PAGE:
ISLAMABAD, MAY 1, 2013, SOURCE: AFPTV
- VAR Nawaz Sharif during a PML-N rally
SOUNDBITE 1 Nawaz Sharif (man), PML-N candidate (English, 30 sec):
"Economy is suffering, industry is suffering, households are suffering, everything is suffering because of no power. There was a time, in the 90s, when I was a prime minister, we had surplus power, we were thinking of exporting power to India. There were no power outages, no failures, but now, power doesn't come for 20 hours in the villages, in the rural areas."
- VAR supporters, PML- N logo
SOUNDBITE 2 Nawaz Sharif (man), PML-N candidate (English, 23 sec):
"In fact, what I want to say is we were the leading nation in South Asia, the number one country in terms of economic growth, in terms of development, in social sectors, in the kind economic programs we had."
- VAR supporters, PML- N logo
SOUNDBITE 3 Nawaz Sharif (man), PML-N candidate (English, 7 sec):
"As far as I am concerned, I have no personal vendetta against Mr. Musharraf. If there was, I forgive."
- Nawaz Sharif at the airport
AFP TEXT STORY:
Nawaz Sharif confident of Pakistan landslide
by Jennie Matthew
ISLAMABAD, May 2, 2013 (AFP) - Thirteen years ago Nawaz Sharif was sentenced to life in prison. Today he is confident of winning a historic third term at Pakistan's general election and fixing the country's most intractable problems.
Calm and collected at the end of a quick visit to Islamabad, where he addressed a hot and sweaty hotel meeting room packed with businessmen, the 63-year-old former prime minister presents himself as a statesman-in-waiting.
"Our people are very excited. They are waiting for a response from the field and things look good. They, in fact, look better than what they were in 1997," he told AFP, referring to the landslide that last swept him into power.
Businessmen and industrialists traditionally regard Sharif's Pakistan Muslim League-N party as better on the economy than the outgoing Pakistan People's Party (PPP) and he comes back, time and again, to stressing his economic credentials for the May 11 election.
He won admiration for turning Pakistan into a nuclear power in 1998 and for building a high-speed motorway from the northwestern city of Peshawar to Lahore, his home town and Pakistan's cultural capital on the Indian border.
As the scion of one of Pakistan's richest families, in the early 1990s he privatised much of the industry that the PPP had nationalised.
He said he would forge a national consensus to fix Pakistan's crippling power crisis and repair its faltering economy, albeit without mentioning any details that might expose the limits of his promises.
"The problems of this country are gigantic. You've got to fix the problem of power, that should be the first priority. It needs a lot of resources, hard work and the right policy," Sharif said in an interview in the VIP lounge of Islamabad airport.
"About three to five years" is all that is required, he says, to fix the energy shortages which hammer businesses and make life a misery for millions.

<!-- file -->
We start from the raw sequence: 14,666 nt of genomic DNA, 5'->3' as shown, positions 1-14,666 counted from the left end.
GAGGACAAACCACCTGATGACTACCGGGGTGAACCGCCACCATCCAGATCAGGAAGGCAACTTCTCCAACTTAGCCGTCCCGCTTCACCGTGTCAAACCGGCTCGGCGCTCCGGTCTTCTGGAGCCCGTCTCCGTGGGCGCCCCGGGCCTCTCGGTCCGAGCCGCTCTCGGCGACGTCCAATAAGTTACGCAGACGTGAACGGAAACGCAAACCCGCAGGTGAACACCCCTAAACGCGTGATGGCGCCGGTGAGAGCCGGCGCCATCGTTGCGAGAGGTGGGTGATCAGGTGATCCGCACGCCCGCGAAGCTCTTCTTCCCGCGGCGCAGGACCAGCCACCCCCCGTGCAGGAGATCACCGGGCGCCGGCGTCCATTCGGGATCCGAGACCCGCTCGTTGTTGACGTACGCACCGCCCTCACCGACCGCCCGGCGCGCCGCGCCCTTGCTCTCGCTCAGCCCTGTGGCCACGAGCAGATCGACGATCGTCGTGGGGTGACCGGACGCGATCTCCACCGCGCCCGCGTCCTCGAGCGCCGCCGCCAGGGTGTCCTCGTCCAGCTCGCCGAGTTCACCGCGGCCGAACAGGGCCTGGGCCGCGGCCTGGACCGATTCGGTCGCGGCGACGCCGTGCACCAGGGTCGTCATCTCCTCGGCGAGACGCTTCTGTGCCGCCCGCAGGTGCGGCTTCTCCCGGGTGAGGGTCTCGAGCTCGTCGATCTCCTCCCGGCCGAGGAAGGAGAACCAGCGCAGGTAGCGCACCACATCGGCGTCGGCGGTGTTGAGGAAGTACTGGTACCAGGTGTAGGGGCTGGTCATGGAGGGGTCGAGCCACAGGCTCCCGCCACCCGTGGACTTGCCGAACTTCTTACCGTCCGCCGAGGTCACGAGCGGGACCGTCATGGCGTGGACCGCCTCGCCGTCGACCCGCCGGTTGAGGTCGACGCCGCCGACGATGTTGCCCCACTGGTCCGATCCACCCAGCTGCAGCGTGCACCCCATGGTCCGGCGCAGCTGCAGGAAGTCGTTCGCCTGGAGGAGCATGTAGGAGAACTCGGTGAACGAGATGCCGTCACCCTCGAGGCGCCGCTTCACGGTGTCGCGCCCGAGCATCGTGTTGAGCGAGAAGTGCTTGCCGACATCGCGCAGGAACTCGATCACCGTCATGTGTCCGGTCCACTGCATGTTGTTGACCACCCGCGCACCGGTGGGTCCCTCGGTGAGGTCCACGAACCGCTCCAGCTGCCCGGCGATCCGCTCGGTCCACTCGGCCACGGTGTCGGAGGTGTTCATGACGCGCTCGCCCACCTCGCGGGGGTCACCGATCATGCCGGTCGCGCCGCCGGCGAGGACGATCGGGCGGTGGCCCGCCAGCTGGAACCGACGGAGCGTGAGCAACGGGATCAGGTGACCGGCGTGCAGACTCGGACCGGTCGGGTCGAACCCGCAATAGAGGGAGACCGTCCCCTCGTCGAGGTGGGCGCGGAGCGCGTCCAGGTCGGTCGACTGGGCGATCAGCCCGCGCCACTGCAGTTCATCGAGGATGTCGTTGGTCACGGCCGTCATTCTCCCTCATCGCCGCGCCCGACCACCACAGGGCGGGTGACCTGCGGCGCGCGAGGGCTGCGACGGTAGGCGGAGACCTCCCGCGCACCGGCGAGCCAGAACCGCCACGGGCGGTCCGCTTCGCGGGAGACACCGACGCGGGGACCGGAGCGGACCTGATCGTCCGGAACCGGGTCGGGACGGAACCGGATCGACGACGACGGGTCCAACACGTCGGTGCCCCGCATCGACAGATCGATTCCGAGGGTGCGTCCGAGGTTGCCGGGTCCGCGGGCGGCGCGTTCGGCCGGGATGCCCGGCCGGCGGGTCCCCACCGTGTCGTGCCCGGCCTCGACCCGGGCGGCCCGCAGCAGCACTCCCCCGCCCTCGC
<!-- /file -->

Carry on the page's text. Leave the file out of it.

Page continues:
Pakistan does not produce enough power to meet demand, and the government routinely fails to pay for the electricity it does consume. Power companies in turn cannot pay their own bills, and so supply cuts out.
But for all his promises of rapid and effective change, Sharif is no stranger to allegations of incompetence and graft.
He was first elected in 1990 but sacked three years later on corruption charges. His second term from 1997 to 1999 ended in a military coup by General Pervez Musharraf, which the public widely welcomed at the time.
Thirteen years after Sharif was sentenced to life in prison for hijacking, attempted murder and other charges, he says he forgives Musharraf, who now languishes under house arrest after a spell in self-imposed exile.
The interim government last month refused to put Musharraf on trial for treason, saying it was up only to the next elected administration. But Sharif ducked a question when asked what he would do.
"It's up to the courts... I've no personal vendetta against General Musharraf. If there was, I forgive," he said as he prepared to board a private jet to address a campaign rally in his Punjab political heartland.
Sharif has been criticised for being soft on Islamist militant groups. Asked about Taliban attacks targeting parties in the outgoing government, he stopped short of condemning the insurgents by name.
"Well it's very unfortunate. I've extended my sympathies and condolences to all these people and I appreciate their statement that no matter what, elections must be held on time," he said.
Like cricket legend Imran Khan, the only other party leader to address major rallies on a daily basis, Sharif has refused to shield himself behind bullet-proof glass when addressing the crowds.
"The danger is there and one cannot ignore that. But in order to establish eye to eye contact with the people, to have that kind of communication with the people I think it is necessary there is no barrier," he said.
He also bats aside perceptions that he and his conservative PML-N party are less trusted in Western capitals than the PPP.
"We had very good relations with everybody in the world and Pakistan was progressing, Pakistan's economy was thriving. We were number one in fact, what I want to say is we were the leading nation in South Asia," he said.
Analysts consider the only bar to a Sharif premiership to be Khan, whose call for change and reform has resonated with the urban middle class despite the fact that he has previously only won one seat in parliament.
Sharif declined to criticise Khan but was biting about the PPP, which won elections last time round in 2008.
"Their performance is zero, so they don't have anything to tell the people, they don't have anything to sell to the people of Pakistan because they didn't do anything in the five years," he said.